My recently published paper in Environment & Society “Surveying the Chemical Anthropocene: Chemical Imaginaries and the Politics of Defining Toxicity,” draws on Sheila Jasanoff’s notion of “sociotechnical imaginaries” to describe how chemicals become cultural artifacts as much as material ones. This means that the flows of toxic chemical exposures are not impartial to the fears of contamination of the powerful, nor to to the racist, classist, sexist, gendered, and xenophobic preexisting constructions which have legitimated systemic forms of discrimination. Those who can, remove themselves from the toxics gradient, those who cannot suffer what they must. But such inequalities structurally create ignorance, and an agnotological deconstruction of the methods of how industries prey on preexisting biases to circumvent public feedback and accountability is an oroborous of legitimized harm.
In the article, I deploy Michel Serres’s optic of “appropriation by contamination” to indicate the colonial aspects of toxic chemical manufacture and exposures. Contamination renders necrotic land, flesh, and other areas of materiality, so that they cannot be used for anything else except further contamination. According to Carolyn Merchant, Fabian Scheidler, and many others, such scorched earth chemical and mining practices have been occurring for many hundreds of years, first in Europe, and then in other areas of the world.
In accordance with the infamous World Bank memo by that rational racist Lawrence Summers, once Europe got rich enough and had kicked the pollution of industrialization into high enough gear that it was killing a high enough proportion of its upper and middle classes, it simply virtualized the pollution, not by actually cleaning up the chemical industry’s act, but by shipping it overseas. Thus this wave of chemical imperialism I describe, ends up first poisoning the capital centers, and then once they succeed in regulating such practices, these same industrial processes – unchanged – move overseas. The failure to learn any lessons from the human health harms, the inability to flinch and reflect, before outsourcing our pollution elsewhere, is part of chemical colonialism.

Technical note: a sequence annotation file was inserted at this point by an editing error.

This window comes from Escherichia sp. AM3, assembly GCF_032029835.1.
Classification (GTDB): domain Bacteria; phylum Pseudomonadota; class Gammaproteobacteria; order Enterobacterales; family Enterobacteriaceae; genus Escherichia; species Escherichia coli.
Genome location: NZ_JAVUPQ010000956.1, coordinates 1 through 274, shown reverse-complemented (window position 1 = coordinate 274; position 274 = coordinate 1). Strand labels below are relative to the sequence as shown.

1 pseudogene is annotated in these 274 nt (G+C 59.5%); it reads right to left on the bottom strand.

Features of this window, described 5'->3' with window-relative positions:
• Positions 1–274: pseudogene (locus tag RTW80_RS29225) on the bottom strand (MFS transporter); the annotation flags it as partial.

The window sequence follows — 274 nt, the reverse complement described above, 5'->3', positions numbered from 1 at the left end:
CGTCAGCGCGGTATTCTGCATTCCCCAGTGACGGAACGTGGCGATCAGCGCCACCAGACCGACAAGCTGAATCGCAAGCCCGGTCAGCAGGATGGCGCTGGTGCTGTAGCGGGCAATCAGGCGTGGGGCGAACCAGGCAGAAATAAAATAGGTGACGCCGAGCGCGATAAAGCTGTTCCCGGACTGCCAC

We live in the middle of a chemical soup, created by the ambitions of companies and governments locked in an arms race through the competition of markets and the zero-sum game of market share. There is a huge asymmetry between the testing of chemicals and the invention and deployment of chemicals. Less than one percent of all chemicals produced in 25,000 pounds or more per year in the United States have been fully tested by the EPA’s Chemical Review Program (Krimsky 2017). Yet institutions and companies are under tremendous pressure to roll out new chemicals every year, at an ever increasing harried pace, as part of the Verschlimmbessernpolitik of ‘solutionism‘. Furthermore, 40% of chemical (including pharmaceutical) regulator income comes from the companies themselves, so bureaucrats have a vested interest in keeping the chemical treadmill running and not falling afoul of the cancer-causing gravy boat.
In the conclusion, I discuss that until we get focused on biomaterials, and get away from extracts and synthetics, chemical reduction in our lives or #chemicaldegrowth is necessary. But I don’t shy away from the obvious fact that this means that we can’t have all the nice cheap stuff we have. We need phones and computers that last for 20 years with tiny little pieces we switch out (what the FairPhone and Framework try to do, but better). We need robustness standards on all of our electronics, we need a maintenance culture, rather than an innovation culture. Just like the Manifesto for Maintenance Art, it is the culture of maintenance, or of care, that our epoch requires. In an essence, this is a move away from the macho idea that I am stronger than the chemicals I’m exposed to (or like a good Social Darwinist I deserve to die if I’m not), to honoring and listening attentive to those with chemical sensitivities as the canaries in the coalmine we’re making of the planet. Instead of ridiculing and gaslighting those who have more refined and deeper sensing abilities than the average chemically-intoxicated person, responsibilizing their problems, we should see that we perhaps have just been dulled down too much already through contamination to realize what’s going on.
They say that our capacity for change is inversely proportional with our sadistic willingness to suffer. Maybe it’s time to realize that sacrificing ourselves before the captains of industry to keep the cogs running has diminishing returns, and that the time has come to inventory, reduce stock, and close down shop of the most toxic businesses despoiling biology’s unique promise of intelligence and agency.